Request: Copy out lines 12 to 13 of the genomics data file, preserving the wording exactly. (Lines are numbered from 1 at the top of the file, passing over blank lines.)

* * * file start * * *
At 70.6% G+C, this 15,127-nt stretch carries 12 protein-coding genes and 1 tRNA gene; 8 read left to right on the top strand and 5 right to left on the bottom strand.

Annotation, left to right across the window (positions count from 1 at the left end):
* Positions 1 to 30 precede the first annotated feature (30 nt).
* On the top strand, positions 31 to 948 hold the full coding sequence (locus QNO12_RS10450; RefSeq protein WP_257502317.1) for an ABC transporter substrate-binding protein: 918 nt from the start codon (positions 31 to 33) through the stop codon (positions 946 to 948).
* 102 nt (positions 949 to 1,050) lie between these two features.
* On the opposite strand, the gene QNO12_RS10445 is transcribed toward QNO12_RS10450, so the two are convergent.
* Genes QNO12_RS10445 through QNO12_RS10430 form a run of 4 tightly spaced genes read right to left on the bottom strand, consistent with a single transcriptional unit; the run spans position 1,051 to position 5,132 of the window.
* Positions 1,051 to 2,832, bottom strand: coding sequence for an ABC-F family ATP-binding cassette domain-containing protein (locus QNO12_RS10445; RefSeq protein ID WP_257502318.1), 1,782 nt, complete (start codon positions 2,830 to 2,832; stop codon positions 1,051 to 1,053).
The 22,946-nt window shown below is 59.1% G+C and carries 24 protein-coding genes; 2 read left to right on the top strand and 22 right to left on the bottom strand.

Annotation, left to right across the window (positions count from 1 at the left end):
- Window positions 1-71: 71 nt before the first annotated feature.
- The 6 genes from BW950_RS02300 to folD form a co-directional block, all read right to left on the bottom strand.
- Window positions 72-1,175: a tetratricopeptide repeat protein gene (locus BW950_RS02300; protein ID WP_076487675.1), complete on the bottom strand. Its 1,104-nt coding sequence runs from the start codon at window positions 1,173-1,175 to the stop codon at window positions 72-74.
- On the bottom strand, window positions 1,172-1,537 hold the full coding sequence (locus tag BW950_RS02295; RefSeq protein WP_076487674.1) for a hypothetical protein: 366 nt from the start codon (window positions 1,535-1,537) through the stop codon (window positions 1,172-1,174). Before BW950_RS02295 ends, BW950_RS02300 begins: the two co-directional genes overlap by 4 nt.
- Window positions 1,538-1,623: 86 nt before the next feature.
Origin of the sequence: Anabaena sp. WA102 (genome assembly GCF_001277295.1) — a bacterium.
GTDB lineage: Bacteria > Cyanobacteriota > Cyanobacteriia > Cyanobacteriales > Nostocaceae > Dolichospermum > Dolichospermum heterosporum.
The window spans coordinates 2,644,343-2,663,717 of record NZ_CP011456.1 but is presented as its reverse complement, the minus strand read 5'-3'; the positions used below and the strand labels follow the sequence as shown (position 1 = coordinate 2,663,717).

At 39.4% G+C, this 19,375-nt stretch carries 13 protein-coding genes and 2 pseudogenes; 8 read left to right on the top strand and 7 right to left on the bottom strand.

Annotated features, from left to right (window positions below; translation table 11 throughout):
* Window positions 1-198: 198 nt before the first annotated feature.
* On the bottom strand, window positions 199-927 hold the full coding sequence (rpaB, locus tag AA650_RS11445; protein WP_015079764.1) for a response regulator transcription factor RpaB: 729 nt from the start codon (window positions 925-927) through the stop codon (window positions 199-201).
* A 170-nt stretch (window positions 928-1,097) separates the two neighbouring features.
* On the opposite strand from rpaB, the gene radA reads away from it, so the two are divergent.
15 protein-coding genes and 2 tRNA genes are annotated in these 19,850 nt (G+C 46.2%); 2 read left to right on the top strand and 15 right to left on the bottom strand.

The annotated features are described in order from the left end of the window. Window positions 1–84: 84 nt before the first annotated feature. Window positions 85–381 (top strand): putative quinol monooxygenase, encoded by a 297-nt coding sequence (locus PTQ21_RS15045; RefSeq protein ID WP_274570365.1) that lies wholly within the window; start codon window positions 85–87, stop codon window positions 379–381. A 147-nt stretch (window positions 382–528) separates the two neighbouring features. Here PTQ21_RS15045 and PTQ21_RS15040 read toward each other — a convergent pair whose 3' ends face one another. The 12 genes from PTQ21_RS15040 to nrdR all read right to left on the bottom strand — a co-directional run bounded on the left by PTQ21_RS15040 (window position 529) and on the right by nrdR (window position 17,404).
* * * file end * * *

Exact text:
- The 6 genes from BW950_RS02300 to folD form a co-directional block, all read right to left on the bottom strand.
- Window positions 72-1,175: a tetratricopeptide repeat protein gene (locus BW950_RS02300; protein ID WP_076487675.1), complete on the bottom strand. Its 1,104-nt coding sequence runs from the start codon at window positions 1,173-1,175 to the stop codon at window positions 72-74.